REVIEWS: ASUS ROG Flow X13 Ultra Slim 2-in-1 Gaming Laptop – Notebook and docking station introduction

The device I tested today has been tested for several months, but due to the poor availability of almost anything, the release has been postponed. ASUS has been selling the new ROG FloW X13 since Monday, which is quite possibly the most powerful 13.4 “2in1 laptop in the world. They simply decided to stuff an eight-core AMD Ryzen 9 5900HS or an even faster Ryzen 9 5980HS inside, both have a TDP of only 35W, but still Because it is a ROG device, there is also an additional graphics card, which you do not expect with a Yoga-style notebook, you can choose GeForce GTX 1650 with 4GB GDDR6 VRAM or the new GeForce RTX 3050 Ti 4GB. Having a very specific docking station that solves ThunderBolt problems, ATI XGP witnesses probably guess where the wind is blowing from.

Now for the laptop itself, ASUS currently offers three different configurations in the Czech Republic and their recommended prices, including VAT, look as follows:

  • GV301QH-K5252T- 2400p/60Hz/R9-5980HS/32G/1T SSD/GTX1650&RTX3080/Off Black – 89 990 Kč
  • GV301QH-K6042T – 1200p/120Hz/R9-5900HS/16G/512G SSD/GTX1650/Off Black – 40 990 Kč
  • GV301QE-K6038T – 1200p/120Hz/R9-5900HS/16G/512G SSD/RTX3050Ti/Off Black – 44 990 Kč

I had the first most expensive bundle available, which in addition to the laptop itself comes with an external ASUS XG Mobile dock containing an NVIDIA GeForce RTX 3080 GPU with 16GB VRAM and 115W TGP. There is also a cheaper variant of the dock with RTX 3070 8GB, but I do not know the price. I also had an internal test sample of a laptop with a 1920×1200 16:10 120Hz panel in my hands, and I must say that I liked it more than the 3840×2400 panel on the model tested today. In addition, the price is surprisingly favorable for such a hi-end device, the hi-end Lenovo Yoga and Yoga ThinkPad offer a maximum of quad-core Intel Comet Lake or Tiger Lake processors, plus dGPUs.

The model tested today has the following hardware:

  • AMD Ryzen 9 5980HS – 3GHz, Turbo až 4,8GHz, 16MB L3, 35W TDP, 7nm, 8C/16T
  • 32GB RAM LPDDR4X-4266 CL-40-39-45-90 1T
  • AMD Radeon RX Vega 8 Mobile
  • NVIDIA GeForce GTX 1650 Max-Q 4GB GDDR6 35W
  • 13,4“ Sharp SHP151B, 3840×2400 IPS 60Hz, 116% sRGB, dotykové
  • Western Digital PC SN530 1TB PCIe M.2 2230 NVMe Gen3 x4
  • Intel AX200D2WL WiFi 6 (802.11ax + Bluetooth 5.1)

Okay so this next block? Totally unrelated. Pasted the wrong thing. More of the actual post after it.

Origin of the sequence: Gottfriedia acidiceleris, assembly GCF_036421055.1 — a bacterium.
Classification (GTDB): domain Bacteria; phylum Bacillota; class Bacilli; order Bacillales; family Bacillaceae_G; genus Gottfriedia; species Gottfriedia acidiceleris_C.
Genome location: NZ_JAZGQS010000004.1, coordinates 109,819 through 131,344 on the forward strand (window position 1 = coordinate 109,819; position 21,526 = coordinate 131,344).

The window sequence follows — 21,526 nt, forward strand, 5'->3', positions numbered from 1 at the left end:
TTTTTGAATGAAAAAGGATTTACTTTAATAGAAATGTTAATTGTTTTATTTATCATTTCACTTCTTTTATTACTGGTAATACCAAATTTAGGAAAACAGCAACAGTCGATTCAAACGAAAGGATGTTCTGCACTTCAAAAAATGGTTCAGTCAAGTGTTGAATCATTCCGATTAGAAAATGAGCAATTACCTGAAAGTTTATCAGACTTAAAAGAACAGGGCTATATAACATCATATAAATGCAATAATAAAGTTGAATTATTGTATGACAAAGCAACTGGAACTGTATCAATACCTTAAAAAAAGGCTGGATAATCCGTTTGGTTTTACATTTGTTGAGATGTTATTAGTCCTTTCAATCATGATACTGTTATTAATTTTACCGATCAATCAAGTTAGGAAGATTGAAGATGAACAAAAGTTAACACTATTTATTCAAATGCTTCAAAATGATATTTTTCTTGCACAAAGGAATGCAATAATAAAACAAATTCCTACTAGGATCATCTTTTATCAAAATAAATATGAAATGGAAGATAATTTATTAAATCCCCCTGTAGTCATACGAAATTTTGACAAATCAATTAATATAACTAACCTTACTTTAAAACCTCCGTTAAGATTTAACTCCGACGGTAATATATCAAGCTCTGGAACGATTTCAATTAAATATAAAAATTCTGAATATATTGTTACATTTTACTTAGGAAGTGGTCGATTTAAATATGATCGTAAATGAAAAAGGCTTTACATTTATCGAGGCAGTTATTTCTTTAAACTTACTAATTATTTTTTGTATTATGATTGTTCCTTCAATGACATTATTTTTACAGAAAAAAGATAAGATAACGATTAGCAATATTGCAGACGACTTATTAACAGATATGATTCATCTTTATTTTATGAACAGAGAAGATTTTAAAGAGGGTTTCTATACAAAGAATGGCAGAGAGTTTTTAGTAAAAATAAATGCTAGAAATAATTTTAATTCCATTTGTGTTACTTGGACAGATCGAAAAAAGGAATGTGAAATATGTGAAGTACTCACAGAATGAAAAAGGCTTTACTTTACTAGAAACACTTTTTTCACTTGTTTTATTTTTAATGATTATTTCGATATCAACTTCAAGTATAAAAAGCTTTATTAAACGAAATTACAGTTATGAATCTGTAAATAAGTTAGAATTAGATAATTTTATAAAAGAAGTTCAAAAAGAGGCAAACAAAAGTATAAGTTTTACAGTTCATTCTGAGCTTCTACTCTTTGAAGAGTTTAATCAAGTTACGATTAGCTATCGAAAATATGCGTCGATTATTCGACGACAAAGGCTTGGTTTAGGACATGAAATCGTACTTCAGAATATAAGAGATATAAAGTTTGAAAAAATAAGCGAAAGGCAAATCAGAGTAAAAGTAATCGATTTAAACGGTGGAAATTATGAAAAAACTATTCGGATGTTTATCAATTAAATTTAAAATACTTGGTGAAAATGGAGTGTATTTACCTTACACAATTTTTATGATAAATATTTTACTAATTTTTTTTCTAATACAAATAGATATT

• 4 cell 62Wh baterie
  • 100W USB-C adaptér
  • Windows 10 Home v20H2

My laptop arrived in a fairly giant box, as inside the box are two smaller boxes, one with a dock and the other with a laptop. Unfortunately, I managed to shuffle the photos of the boxes somewhere, so imagine cardboard boxes with a black glossy print and ASUS ROG logos.

The ASUS ROG Flow X13 itself surprises with its low weight, weighs only 1.30 kg, the body is made of magnesium alloy, which helps the structural integrity of the entire device. When you open the display cover, you will see the fabric that covers the keyboard. It has a relatively standard layout, while there are also extra keys for sound control, microphone and Armor Crate. The keyboard is, of course, backlit with only white, and a full-click touchpad lives under the keyboard. Fingerprints and some grease can easily stick to the surface, but it is not a problem to wipe the keyboard with a cloth.

Unfortunately, we will not find the TrackPoint.

The display is very important, ASUS bet on a great 16:10 aspect ratio, you can choose either a 13.4 “glossy IPS panel with a resolution of 1920×1200 pixels, refresh rate 120Hz, 100% sRGB coverage and Pantone validation or a panel with a resolution of 3840×2400 pixels, 60Hz , 116% sRGB coverage and also with Pantone validation, both panels also have Gorilla Glass protective glass, which protects against scratches, it’s a pity that there is no matte variant, and a relatively standard 720p webcam sits above the display.

On the right side of the laptop we find a modest port equipment, there is a cooling exhaust, a USB-C port that offers 10Gb / s USB connectivity, Power Delivery up to 100 Watts and DisplayPort 1.4. Here we also find the classic USB-A 10Gb / s port and power button (it’s like this on the side and not instead of the Delete key!), The power button also contains a fingerprint reader, which is great for biometrics enthusiasts, just place your finger directly on the button , the laptop should also support automatic login to the system if the finger is placed by the responsible person.

On the back we find two cooling exhausts and that’s it.

On the left side of the notebook we find the remaining set of ports and two status LEDs signaling the switching on of the notebook and the battery status. There is also a 3.5mm audio combo jack, HDMI 2.0b and a second USB-C port is hidden under the rubber cover, which again offers 10Gb / s USB connectivity, PD 100W and DP 1.4. In addition to USB-C, there is a proprietary connector that provides a total of eight PCIe Gen3 lines and is used to connect an external ASUS XG Mobile docking station.

Like other ASUS laptops, ROG Flow uses the bottom of the display cover as a smaller jack, so when opened, the laptop body lifts slightly away from the pad, leaving more room for airflow.